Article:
A friend passed along a movie suggestion, and I was skeptical. The title, "King of Devil's Island," sounded like some high-school version of zombies or biker gangs or teenaged hi-jinks. What a C-minus title in my mind.
But the 2010 movie was beautifully photographed and there was human mystery and sentiment in it ... there was meat on the bone. "King of Devil's Island," tells the tale (in Norwegian with subtitles) of a group of boys, 11-18, incarcerated at the Bastøy reformatory on an island at the beginning of the 20th century. One boy has been on the island for six years for stealing money from a church-donation box, but the movie is not some hand-wringing tale of knee-jerk injustice. It is a tale of low-key and compelling humanity among human beings. The movie (which builds to a rebellion that was real) is based on an institution that was real but has since been shut down.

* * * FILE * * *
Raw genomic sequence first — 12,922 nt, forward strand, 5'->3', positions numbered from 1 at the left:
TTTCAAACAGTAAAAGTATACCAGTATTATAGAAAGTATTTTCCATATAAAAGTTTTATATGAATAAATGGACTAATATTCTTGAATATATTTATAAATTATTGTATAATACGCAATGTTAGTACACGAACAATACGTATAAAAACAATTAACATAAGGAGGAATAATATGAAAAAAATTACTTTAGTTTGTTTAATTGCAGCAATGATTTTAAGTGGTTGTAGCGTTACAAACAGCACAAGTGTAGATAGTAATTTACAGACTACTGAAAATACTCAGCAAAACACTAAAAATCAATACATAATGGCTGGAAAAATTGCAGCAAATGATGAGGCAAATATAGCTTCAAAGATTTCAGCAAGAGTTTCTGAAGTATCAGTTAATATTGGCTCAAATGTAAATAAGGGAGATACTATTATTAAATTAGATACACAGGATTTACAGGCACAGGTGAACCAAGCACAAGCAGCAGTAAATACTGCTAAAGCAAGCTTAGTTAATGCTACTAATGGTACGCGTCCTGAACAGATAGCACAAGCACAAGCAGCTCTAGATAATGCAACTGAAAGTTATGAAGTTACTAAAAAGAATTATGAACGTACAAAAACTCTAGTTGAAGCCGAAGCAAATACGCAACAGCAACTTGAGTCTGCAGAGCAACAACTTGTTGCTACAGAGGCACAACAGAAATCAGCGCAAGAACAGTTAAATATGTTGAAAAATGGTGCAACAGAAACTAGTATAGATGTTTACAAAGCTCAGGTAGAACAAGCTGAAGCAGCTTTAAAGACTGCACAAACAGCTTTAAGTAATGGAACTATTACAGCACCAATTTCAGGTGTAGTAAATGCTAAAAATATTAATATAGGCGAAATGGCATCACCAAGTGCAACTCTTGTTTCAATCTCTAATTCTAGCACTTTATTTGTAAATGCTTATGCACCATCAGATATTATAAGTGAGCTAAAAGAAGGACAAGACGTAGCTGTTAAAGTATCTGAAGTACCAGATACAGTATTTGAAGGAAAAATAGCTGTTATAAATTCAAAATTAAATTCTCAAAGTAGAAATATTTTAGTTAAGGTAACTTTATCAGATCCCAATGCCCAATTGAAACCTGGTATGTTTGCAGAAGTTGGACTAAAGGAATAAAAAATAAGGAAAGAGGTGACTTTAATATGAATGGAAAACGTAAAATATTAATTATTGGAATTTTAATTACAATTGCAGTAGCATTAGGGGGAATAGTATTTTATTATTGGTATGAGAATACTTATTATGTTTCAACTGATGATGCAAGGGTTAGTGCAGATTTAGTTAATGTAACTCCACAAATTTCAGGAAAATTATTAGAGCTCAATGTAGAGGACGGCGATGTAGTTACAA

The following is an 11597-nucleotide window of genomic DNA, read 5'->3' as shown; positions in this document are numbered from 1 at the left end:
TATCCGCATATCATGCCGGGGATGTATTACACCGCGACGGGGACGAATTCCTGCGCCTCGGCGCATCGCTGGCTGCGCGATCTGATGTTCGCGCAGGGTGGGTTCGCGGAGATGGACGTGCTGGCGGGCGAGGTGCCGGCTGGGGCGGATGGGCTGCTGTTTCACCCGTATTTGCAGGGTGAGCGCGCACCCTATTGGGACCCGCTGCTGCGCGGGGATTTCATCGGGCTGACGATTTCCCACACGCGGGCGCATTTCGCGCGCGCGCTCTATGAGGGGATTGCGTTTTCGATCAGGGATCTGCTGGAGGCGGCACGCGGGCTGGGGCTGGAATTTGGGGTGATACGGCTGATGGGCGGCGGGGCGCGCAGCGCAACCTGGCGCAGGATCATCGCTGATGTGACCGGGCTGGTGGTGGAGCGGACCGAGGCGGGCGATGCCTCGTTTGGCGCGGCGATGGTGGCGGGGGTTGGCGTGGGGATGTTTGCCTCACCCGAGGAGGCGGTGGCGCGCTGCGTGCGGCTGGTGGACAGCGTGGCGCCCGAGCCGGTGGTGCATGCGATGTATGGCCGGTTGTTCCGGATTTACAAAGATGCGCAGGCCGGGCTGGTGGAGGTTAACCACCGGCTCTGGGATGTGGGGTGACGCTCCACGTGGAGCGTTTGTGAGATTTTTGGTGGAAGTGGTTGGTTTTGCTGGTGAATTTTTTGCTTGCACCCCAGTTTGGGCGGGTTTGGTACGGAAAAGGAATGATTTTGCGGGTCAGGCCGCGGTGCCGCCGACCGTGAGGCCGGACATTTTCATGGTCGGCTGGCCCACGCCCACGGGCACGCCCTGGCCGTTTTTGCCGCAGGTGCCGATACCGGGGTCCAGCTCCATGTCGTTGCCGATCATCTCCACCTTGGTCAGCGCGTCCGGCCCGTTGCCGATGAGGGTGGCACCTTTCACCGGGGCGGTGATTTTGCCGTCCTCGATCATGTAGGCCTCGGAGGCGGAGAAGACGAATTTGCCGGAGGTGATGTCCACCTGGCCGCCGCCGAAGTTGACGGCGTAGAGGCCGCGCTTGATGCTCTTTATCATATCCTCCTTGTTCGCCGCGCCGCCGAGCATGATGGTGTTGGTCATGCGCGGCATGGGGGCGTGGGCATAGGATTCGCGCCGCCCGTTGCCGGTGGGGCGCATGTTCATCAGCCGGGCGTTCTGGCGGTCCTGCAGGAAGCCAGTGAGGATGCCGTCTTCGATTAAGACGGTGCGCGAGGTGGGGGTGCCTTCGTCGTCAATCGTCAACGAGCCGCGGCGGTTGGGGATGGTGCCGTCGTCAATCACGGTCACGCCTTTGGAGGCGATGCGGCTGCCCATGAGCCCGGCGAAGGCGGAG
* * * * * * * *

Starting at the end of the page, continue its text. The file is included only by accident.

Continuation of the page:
How nice to see a movie that declines to skip over the intricacies of the human heart and simultaneously declines to whine or whimper or send a 'message' about those intricacies. The movie is not perfect, but I was delighted to see it, delighted not to recognize a single face, and delighted not to be insulted by a style passing for substance.
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